Finding Sustainable Fabrics At “Regular” Stores

Anthropologie has been and hopefully will continue to be one of my favorite places to shop. I can find unique, artistic garments from a variety of brands. I suspect that you have your favorite stores too – ones that you’re not ready to sacrifice shopping at. I think to a certain extent, that’s ok.

I want to arm you with the tools to make more conscious fashion decisions, even if you’re shopping at a “regular” non eco-friendly or ethical store. Maybe you’re having a hard time breaking those habits, or just aren’t 100% ready to take the ethical/sustainable fashion plunge. Perhaps you just want to test the waters first!

If you’re not going to purchase a Fair Trade Certified or otherwise ethically made garment, then I would recommend that you try to pick a sustainable fabric, and vice versa.

Cloth & Stone Dress

I was scrolling through Anthropologie’s website during a recent sale, hoping to find something that would fit the bill prescribed above. I had never seen any garments promoted as Fair Trade Certified at Anthropologie, so I focused my searching on finding something made with a sustainable, eco-friendly fabric.

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Cloth & Stone Dress

This dress is designed by Anthropologie in-house brand Cloth & Stone. This casual chambray swing dress is made out of lyocell. Lyocell (also branded as “Tencel”) is derived from tree pulp cellulose, which is a plant-based natural fiber that takes less energy to manufacture than other fibers. Lycocell is manufactured using a closed-loop process – meaning that it captures and reuses the chemicals and emissions used during the manufacturing process. Since it is derived from a plant fiber, it is also 100% biodegradable. Learn more about the benefits of Lyocell/Tencel here.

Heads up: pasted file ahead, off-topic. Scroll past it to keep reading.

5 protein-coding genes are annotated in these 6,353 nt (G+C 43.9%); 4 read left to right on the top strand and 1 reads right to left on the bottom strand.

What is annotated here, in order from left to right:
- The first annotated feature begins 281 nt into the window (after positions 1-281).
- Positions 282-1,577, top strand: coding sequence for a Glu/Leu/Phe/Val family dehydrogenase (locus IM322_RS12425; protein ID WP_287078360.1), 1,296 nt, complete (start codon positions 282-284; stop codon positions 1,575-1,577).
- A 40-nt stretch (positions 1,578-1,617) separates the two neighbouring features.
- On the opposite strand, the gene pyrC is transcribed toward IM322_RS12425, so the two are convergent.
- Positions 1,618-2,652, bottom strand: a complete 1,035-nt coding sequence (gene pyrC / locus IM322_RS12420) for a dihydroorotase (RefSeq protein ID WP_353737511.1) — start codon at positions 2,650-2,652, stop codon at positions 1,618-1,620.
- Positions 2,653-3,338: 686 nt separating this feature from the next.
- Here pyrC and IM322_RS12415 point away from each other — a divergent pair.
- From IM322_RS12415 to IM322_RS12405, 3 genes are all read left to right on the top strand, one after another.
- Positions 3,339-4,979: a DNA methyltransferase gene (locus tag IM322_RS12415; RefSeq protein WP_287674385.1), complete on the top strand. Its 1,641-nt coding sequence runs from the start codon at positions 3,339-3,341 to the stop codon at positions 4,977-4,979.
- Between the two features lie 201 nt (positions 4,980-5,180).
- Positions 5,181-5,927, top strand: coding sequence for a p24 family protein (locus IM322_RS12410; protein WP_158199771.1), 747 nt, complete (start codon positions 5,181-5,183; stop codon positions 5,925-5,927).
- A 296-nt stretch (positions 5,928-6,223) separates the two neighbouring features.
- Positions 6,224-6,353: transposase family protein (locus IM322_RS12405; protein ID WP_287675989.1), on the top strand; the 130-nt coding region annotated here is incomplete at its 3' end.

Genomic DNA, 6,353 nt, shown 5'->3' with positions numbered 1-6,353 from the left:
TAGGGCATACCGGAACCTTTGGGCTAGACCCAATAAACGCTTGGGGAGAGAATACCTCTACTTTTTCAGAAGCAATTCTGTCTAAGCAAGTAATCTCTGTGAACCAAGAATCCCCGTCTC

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I’m loving this dress because it is impossibly soft and breathable, and the swing style is flattering on many body types. The chambray color is great for summer, too! The high-neck design also means that the dress will stay put easily – no need to adjust. Shop the dress for $128 here.

On Anthropologie’s website, you can also search for brands so I would recommend doing that as well to see if you can find any ethical or sustainable brands at Anthropologie.

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